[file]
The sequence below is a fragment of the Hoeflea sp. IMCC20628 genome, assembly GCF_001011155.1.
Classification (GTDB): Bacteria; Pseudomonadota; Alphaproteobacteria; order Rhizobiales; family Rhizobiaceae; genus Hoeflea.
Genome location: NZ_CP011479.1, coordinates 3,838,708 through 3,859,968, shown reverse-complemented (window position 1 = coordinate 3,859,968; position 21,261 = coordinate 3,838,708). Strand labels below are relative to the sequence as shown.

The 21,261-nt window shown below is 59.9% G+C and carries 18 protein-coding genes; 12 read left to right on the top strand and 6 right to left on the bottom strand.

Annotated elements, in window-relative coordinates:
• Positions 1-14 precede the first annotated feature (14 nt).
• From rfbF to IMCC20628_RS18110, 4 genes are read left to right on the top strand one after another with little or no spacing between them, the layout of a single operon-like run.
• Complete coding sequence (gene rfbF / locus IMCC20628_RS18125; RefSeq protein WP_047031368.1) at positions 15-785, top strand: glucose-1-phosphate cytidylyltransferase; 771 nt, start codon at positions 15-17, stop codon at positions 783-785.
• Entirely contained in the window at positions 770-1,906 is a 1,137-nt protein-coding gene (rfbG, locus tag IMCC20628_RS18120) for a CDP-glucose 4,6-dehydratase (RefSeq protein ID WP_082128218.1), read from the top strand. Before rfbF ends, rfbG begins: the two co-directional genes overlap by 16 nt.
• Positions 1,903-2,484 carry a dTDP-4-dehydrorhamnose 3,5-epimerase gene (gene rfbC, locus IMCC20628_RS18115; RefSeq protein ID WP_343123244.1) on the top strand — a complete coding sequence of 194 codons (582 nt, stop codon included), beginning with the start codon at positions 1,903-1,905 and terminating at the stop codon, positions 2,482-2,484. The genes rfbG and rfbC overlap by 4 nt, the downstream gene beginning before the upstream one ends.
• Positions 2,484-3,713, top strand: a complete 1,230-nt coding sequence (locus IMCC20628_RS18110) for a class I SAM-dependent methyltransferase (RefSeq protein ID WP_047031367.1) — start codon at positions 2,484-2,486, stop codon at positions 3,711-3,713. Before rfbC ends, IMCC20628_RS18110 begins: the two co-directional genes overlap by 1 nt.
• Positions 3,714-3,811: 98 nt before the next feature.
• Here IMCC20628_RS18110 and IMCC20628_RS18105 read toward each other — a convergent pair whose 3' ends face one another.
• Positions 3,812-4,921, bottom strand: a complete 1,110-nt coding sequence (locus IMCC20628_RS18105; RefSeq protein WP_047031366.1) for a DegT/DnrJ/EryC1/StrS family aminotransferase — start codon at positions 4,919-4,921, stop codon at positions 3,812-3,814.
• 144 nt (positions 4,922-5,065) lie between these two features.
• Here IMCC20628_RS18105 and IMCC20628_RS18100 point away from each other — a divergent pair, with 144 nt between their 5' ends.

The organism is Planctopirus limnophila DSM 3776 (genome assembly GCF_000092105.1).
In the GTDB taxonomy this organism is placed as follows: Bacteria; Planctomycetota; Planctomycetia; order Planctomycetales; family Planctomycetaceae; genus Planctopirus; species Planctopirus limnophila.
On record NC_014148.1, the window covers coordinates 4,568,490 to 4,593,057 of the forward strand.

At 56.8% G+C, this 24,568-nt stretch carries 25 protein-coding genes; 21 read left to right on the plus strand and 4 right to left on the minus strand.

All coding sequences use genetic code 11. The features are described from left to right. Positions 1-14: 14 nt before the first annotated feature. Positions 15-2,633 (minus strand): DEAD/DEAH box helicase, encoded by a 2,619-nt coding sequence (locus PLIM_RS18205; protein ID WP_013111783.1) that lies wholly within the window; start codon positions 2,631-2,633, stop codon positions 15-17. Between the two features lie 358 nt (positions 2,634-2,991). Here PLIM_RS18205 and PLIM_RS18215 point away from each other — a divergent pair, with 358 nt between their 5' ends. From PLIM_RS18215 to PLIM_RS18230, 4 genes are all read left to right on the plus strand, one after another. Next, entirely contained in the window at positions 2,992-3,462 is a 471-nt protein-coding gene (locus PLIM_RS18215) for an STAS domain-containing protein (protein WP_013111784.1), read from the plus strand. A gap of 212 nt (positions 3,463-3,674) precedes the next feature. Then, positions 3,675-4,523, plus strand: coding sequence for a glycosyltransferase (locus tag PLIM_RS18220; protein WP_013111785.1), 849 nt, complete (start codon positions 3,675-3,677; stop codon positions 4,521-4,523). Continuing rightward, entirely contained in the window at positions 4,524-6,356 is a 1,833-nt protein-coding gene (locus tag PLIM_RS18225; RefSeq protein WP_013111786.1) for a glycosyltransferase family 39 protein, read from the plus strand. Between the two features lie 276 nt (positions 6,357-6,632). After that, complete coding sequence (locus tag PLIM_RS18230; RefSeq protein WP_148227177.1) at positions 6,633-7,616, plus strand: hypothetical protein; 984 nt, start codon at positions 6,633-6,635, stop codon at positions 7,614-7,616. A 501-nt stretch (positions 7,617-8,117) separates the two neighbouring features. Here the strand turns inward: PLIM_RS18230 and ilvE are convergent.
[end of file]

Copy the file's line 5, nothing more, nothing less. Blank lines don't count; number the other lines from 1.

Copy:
Annotated elements, in window-relative coordinates: